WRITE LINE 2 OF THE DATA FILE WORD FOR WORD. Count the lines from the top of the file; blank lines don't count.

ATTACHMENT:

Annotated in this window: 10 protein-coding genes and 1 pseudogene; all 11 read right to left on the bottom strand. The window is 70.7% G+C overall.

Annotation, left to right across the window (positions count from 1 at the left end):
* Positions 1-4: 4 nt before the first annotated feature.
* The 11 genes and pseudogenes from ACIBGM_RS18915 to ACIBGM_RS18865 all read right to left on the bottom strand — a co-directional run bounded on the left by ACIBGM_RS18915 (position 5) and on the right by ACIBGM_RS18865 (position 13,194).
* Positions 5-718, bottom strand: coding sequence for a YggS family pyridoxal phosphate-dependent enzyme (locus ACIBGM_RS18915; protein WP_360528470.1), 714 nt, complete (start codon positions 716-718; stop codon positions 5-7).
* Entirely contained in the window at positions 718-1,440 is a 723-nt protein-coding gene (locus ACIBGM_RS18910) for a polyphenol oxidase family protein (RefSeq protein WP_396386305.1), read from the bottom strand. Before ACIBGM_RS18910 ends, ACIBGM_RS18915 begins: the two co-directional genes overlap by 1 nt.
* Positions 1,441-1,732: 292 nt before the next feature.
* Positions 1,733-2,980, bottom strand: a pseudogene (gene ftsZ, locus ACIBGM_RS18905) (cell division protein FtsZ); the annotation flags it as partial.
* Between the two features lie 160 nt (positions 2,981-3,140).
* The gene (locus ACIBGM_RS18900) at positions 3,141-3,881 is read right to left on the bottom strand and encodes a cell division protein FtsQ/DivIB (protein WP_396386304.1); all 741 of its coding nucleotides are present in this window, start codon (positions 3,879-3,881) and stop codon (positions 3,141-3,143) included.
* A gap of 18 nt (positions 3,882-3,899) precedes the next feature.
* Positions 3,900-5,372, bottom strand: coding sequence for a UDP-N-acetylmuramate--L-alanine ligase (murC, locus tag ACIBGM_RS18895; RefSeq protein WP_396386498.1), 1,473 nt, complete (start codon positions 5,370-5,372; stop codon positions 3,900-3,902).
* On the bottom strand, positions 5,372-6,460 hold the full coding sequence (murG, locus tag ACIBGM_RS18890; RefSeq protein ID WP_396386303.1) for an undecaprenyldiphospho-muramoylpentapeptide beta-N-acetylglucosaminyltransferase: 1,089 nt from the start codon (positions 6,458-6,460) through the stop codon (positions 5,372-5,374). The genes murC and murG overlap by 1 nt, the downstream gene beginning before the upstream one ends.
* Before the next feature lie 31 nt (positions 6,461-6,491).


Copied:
Annotation, left to right across the window (positions count from 1 at the left end):